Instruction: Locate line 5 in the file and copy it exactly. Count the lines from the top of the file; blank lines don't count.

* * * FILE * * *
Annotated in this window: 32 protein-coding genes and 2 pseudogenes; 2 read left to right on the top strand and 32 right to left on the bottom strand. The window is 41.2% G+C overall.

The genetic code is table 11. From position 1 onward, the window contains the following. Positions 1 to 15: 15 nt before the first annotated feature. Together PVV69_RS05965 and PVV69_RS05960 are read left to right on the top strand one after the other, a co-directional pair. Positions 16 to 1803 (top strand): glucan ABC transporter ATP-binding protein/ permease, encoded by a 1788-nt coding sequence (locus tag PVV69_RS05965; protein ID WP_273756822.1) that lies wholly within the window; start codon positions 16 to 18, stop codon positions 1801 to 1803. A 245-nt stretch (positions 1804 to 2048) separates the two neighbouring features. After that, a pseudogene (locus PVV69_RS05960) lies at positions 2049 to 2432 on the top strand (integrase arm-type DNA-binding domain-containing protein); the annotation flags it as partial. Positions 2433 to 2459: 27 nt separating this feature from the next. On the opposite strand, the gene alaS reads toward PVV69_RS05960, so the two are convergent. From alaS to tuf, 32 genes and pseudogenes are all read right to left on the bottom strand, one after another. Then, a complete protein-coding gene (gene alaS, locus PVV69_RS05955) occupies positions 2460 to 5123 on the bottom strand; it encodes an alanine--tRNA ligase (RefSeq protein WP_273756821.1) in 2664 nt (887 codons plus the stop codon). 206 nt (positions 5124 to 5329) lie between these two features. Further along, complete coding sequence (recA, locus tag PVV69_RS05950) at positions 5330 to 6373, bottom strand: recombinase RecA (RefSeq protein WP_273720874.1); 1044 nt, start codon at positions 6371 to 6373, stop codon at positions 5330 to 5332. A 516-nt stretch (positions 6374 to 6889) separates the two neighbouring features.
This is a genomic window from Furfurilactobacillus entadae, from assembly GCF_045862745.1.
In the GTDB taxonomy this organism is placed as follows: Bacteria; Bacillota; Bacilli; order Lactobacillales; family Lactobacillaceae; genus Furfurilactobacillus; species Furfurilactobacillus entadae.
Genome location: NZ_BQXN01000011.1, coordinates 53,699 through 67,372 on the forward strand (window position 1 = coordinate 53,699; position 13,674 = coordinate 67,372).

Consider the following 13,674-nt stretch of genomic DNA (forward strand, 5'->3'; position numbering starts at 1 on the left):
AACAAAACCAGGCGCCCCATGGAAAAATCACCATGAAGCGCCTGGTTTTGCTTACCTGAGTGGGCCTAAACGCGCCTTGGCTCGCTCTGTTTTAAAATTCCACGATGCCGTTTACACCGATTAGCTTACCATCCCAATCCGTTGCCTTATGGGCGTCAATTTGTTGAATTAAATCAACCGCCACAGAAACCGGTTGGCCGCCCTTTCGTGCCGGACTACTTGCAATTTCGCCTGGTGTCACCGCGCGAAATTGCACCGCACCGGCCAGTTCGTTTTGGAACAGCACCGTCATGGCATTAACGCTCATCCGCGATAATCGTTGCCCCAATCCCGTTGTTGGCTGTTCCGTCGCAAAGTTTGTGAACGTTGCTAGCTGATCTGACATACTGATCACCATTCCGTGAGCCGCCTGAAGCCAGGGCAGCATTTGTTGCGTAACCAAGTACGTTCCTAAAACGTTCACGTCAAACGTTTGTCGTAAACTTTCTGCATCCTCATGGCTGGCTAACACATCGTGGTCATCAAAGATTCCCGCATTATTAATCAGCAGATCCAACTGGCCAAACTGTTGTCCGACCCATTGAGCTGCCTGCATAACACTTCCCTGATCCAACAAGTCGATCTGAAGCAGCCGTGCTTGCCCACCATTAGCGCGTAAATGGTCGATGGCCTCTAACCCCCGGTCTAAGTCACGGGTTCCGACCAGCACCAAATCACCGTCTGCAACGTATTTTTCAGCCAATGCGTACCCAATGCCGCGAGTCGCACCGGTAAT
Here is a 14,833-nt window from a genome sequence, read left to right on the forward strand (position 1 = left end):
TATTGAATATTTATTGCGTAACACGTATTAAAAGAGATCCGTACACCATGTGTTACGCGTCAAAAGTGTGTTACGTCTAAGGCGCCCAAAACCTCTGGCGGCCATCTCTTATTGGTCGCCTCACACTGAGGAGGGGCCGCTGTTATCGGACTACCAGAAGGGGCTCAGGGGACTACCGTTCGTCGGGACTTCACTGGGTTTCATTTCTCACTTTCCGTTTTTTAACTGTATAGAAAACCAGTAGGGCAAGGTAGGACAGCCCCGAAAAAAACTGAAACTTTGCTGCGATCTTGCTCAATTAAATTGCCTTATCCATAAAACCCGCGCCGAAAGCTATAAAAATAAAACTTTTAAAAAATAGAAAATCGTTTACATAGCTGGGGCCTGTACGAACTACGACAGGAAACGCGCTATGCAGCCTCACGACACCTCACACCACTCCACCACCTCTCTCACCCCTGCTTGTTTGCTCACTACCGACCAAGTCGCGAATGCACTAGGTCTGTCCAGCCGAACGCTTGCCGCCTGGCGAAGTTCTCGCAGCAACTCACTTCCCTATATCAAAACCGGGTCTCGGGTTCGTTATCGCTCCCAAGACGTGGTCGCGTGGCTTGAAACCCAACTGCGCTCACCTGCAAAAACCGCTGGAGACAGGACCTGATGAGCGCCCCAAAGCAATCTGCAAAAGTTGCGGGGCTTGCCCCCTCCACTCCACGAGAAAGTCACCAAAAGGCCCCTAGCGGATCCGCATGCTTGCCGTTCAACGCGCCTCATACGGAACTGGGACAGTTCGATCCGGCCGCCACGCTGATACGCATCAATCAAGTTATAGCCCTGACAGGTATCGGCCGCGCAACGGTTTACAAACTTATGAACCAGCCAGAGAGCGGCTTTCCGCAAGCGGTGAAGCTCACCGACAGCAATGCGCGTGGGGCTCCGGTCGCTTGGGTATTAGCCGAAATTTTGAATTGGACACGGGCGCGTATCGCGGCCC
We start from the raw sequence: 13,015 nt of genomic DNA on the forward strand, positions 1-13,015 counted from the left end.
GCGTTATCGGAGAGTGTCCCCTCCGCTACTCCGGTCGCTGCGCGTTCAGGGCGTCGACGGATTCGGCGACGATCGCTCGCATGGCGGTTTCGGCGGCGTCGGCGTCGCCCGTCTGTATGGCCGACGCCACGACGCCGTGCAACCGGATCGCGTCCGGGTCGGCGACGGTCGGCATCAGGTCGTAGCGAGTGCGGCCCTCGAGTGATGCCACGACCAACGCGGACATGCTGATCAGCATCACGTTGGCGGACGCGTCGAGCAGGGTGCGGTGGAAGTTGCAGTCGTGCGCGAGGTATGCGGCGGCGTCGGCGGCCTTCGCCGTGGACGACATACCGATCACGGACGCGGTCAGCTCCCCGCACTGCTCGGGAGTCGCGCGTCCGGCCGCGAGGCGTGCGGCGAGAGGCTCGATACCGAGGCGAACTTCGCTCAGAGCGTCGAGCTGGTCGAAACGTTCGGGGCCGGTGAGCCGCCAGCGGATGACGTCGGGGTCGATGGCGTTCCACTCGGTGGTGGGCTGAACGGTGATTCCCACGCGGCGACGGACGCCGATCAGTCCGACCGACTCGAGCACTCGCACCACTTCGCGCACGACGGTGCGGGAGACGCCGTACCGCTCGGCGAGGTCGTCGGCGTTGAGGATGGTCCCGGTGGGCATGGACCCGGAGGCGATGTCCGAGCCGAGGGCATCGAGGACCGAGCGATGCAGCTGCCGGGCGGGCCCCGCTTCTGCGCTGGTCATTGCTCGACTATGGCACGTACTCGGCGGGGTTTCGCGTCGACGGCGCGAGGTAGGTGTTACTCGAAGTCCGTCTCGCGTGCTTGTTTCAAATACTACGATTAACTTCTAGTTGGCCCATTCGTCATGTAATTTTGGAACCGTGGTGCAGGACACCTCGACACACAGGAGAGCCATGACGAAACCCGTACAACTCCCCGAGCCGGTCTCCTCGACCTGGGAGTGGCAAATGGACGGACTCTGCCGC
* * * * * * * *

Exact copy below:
Genome location: NZ_BQXN01000011.1, coordinates 53,699 through 67,372 on the forward strand (window position 1 = coordinate 53,699; position 13,674 = coordinate 67,372).